Many may think the phrase “trade finance” is really just a euphemism for financial complexity. Yet the historically paper- and manually-intensive processes are giving way to modernization and digitization.
Pay close attention to the changes. What this steady transformation means for banks and other financial institutions–as well as to the buyers and sellers they serve-is the future of doing business in this particular financial sector. Or, to restate, when it comes to trade finance, not to digitalise will mean not to compete.
So let’s look at the key technology innovations now transforming trade finance and what these might mean for its practitioners in the near future.
Digitisation technologies can be considered in two broad categories: those which operate outside the bank and those which operate inside the bank.
Outside the bank
Business-to-business platforms that facilitate digital collaboration between the parties of a trade are increasingly providing the digital channels for banks to plug into the digital workflow. These include the incumbents like essDocs and Bolero; however, blockchain technology draws the lion’s share of today’s tech savvy financier attention. Blockchains string together blocks of encrypted data in distributed ledger networks. Banking systems participating in such networks can operate with greater speed, resilience and security because they do not rely on a single, centralised source for transaction validation and control.
While much of early blockchain focus has been on the payments space, the technology offers plenty of value added opportunity for banks to become automatically (or near-automatically) integrated into the trade finance-related interactions of buyers and sellers. Such opportunities include the streamlining of traditional, paper-intensive transactions, like the generation of letters of credit and the prevention of costly errors, like the duplication of export invoice financing.
“It does not take too much future vision to see how the shipment of goods from point A to B could trigger a corresponding and totally automated trade finance related transaction”
Blockchain technology and distributed ledgers have the potential to disrupt numerous aspects of trade finance, and the “smart money,” whether spent by banks or FinTechs, will be going with the flow, not trying to resist it. Three groups in particular, the R3 Consortium, Hyperledger and Ethereum, are extending the boundaries of blockchain applicability within the banking and finance sector. A trade finance specific application is expected to be piloted on the R3 Consortium’s Corda platform in 2018. Joining such groups as a member or leveraging the proof of concept and pilot project investments of a technology solution provider with extensive expertise in the trade finance domain can shorten adoption timeframes and sharpen competitive advantage.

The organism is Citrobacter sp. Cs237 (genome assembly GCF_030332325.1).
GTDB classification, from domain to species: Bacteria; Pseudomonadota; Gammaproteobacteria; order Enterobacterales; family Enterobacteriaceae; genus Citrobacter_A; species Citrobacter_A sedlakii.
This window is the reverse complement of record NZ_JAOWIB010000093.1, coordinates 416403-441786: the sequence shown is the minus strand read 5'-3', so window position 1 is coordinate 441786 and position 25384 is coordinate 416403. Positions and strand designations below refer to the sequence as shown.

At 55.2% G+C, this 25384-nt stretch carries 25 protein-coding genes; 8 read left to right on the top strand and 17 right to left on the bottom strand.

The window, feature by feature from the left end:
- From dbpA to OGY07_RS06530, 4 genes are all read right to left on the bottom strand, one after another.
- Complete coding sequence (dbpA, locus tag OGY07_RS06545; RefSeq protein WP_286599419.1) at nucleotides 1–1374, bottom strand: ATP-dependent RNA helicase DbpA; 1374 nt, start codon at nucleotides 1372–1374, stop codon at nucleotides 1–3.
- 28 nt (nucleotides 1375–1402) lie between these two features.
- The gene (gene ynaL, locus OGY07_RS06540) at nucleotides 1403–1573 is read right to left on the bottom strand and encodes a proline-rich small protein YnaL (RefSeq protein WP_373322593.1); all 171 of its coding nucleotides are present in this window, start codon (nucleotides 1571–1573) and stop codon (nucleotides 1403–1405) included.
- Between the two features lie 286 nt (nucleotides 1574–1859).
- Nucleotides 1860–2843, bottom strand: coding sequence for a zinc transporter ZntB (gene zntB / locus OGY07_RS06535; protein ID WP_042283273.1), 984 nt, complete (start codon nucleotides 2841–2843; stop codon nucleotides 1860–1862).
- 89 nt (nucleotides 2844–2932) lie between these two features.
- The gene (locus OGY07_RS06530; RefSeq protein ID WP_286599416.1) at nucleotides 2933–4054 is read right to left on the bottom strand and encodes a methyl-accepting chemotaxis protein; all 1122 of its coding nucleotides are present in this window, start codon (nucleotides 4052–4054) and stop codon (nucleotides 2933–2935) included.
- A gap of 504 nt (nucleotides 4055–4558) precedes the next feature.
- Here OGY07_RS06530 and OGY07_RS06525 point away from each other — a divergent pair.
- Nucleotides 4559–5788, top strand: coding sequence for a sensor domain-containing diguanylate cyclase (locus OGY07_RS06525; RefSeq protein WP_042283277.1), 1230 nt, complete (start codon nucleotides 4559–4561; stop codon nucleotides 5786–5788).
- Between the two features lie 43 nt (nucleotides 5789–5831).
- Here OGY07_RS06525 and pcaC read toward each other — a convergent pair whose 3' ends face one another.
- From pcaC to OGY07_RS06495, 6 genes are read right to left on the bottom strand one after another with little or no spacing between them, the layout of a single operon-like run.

The Internet of Things (IOT) is another “outside the bank” technology worthy of note. While IoT examples often involve the ability of one intelligent device to “talk” to another, less attention is paid to how messaging from such physical devices, such as those that might be found in a multi-vendor supply chain, might be integrated into internal process flows, like those required to set up the necessary supply chain financing within a bank. It does not take too much future vision to see how the shipment of goods from point A to B could trigger a corresponding and totally automated trade finance related transaction—or how the IoT stands to bring sweeping changes to this business landscape.
Inside the bank
Intelligent process automation (IPA) are poised to make the most sweeping changes to the business–and deliver the largest efficiency gains in trade finance practice. Just as blockchain technology is bringing new levels of interconnectivity and interoperability to banks and trading partners, IPA technology, including intelligent data capture, robotic process automation and machine learning, artificial intelligence and data analytics will deliver new levels of workflow and process control to the data entering the enterprise from these sources.
The workflows and processes that can be fully automated will be; for those that cannot be completely automated, artificial intelligence applications will help smart workers make even smarter decisions. Typical trade finance applications ripe for IPA transformation will involve data extraction for compliance and document examination.
“For banks willing to rise to the occasion, digital transformation of the trade finance field offers bold new opportunities to make themselves invaluable to customers”
Predictive analytics are an equally powerful set of “inside the bank” capabilities with the potential to transform trade finance relationships. These tools will, for instance, help banks spot emerging trends in trade practice and identify small performance problems before they become big problems. As institutions gain the insights from data analytics needed to anticipate, predict and forecast events, they also will be able to provide their clients with the type of informed recommendations and tailored services that build trusted partnerships over the long term.
Blockchain, IPA and related technologies place trade finance at a significant crossroads. In the digital world, no yesteryear tradition can be counted on to trump current day performance, and the strength or resilience of even long-standing relationships in business or finance cannot be taken for granted. As history has proven to late movers and slow adopters in areas like credit card lending or payments processing, disintermediation is an all too real possibility.
Yet change never arrives empty-handed. “Trade finance” as currently practiced may be a euphemism for financial complexity, but for banks willing to rise to the occasion, digital transformation of the trade finance field offers bold new opportunities to make themselves invaluable to customers.